Bronchiectasis in Persons With Skin Lesions Resulting From Arsenic in Drinking Water

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Abstract

Background:

Arsenic is a unique human carcinogen in that it causes lung cancer by exposure through ingestion (in drinking water) as well as through inhalation. Less is known about nonmalignant pulmonary disease after exposure to arsenic in drinking water.

Methods:

We recruited 108 subjects with arsenic-caused skin lesions and 150 subjects without lesions from a population survey of over 7000 people in an arsenic-exposed region in West Bengal, India. Thirty-eight study participants who reported at least 2 years of chronic cough underwent high-resolution computed tomography (CT); these scans were read by investigators in India and the United States without knowledge of the presence or absence of skin lesions.

Results:

The mean (± standard deviation) bronchiectasis severity score was 3.4 (± 3.6) in the 27 participants with skin lesions and 0.9 (± 1.6) in the 11 participants without these lesions. In subjects who reported chronic cough, CT evidence of bronchiectasis was found in 18 (67%) participants with skin lesions and 3 (27%) subjects without skin lesions. Overall, subjects with arsenic-caused skin lesions had a 10-fold increased prevalence of bronchiectasis compared with subjects who did not have skin lesions (adjusted odds ratio = 10; 95% confidence interval = 2.7–37).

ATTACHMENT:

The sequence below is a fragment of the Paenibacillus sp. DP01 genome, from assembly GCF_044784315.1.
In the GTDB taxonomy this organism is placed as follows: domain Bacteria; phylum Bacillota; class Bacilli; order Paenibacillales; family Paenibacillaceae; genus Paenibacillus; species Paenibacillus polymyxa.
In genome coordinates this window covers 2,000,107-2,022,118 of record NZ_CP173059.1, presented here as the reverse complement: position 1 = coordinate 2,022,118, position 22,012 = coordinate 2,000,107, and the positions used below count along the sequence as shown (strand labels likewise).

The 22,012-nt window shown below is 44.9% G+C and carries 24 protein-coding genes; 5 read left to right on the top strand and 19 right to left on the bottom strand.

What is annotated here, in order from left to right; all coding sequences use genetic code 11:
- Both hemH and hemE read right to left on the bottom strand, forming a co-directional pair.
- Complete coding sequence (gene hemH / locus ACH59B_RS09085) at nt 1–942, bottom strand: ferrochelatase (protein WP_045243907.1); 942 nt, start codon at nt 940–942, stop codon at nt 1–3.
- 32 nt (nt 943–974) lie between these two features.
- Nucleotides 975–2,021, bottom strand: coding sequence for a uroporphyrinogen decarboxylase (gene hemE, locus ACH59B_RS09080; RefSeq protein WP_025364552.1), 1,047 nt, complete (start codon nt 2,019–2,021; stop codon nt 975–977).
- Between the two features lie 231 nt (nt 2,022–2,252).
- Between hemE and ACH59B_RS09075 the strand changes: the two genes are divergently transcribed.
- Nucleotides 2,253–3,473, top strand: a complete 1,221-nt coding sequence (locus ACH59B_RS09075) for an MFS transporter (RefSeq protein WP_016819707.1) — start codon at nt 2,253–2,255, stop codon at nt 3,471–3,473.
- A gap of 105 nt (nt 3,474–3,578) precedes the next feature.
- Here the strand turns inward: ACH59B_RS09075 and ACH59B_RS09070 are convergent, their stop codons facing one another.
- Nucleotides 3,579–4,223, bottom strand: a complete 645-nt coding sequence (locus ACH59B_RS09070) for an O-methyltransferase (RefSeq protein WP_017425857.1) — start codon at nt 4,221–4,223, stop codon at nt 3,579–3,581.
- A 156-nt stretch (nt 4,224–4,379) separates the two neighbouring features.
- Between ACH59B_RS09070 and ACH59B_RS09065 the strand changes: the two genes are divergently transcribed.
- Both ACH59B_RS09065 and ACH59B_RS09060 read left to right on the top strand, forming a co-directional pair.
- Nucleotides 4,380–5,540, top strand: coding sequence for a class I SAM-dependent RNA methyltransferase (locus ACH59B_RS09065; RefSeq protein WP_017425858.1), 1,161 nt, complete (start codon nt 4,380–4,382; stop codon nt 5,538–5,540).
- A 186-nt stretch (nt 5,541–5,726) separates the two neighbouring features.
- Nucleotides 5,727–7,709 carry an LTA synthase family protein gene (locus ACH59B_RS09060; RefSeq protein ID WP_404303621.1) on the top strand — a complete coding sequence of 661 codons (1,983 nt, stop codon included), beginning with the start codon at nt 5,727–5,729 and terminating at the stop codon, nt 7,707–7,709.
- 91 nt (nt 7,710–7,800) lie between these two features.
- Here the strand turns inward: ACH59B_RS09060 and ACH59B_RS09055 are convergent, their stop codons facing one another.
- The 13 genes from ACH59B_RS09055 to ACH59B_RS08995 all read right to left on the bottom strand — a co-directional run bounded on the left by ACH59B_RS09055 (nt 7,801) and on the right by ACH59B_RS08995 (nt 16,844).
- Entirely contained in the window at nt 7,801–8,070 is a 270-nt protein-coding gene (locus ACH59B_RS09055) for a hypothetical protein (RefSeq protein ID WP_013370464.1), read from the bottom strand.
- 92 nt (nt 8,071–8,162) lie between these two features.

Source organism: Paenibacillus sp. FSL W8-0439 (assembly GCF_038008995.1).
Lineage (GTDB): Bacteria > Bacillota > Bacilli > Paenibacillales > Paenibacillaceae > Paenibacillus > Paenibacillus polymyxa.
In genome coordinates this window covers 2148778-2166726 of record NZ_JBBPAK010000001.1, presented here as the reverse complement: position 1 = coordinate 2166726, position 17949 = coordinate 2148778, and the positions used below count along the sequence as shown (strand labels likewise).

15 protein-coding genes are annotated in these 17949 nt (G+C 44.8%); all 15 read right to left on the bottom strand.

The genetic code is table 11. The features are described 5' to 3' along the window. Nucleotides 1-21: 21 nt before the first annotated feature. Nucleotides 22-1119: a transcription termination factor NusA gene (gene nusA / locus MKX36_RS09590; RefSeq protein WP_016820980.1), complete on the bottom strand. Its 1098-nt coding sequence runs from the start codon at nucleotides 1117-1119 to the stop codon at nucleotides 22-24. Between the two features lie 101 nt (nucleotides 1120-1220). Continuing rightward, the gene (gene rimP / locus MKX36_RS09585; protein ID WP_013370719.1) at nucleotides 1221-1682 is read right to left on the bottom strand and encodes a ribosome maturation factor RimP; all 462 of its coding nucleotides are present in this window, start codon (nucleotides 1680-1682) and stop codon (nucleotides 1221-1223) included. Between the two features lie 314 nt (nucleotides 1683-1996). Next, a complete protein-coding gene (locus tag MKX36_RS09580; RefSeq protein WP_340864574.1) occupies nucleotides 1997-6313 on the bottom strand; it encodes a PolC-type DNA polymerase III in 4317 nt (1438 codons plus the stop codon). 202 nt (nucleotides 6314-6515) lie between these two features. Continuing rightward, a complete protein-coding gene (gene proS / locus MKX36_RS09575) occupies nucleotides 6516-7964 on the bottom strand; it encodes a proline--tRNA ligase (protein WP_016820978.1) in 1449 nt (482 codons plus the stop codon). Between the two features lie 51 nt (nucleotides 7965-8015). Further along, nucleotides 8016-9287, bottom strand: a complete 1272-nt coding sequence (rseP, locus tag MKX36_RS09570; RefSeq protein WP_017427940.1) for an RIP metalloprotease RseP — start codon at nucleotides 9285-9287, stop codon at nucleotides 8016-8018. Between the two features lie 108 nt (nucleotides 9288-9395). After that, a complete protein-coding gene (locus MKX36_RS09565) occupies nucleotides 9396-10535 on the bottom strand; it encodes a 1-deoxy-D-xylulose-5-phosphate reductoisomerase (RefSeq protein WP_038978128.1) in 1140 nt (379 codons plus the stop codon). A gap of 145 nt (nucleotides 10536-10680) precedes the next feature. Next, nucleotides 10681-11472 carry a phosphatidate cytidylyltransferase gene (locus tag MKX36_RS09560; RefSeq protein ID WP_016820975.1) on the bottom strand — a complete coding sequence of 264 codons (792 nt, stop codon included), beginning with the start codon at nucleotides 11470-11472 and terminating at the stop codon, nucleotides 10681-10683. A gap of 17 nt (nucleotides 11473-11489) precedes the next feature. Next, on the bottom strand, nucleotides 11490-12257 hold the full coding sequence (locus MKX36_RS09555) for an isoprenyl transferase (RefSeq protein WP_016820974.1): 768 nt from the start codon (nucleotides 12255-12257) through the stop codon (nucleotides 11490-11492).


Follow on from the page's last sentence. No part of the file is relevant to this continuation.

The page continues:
Conclusions:

These results suggest that, in addition to being a cause of lung cancer, ingestion of high concentrations of arsenic in drinking water may be a cause of bronchiectasis.

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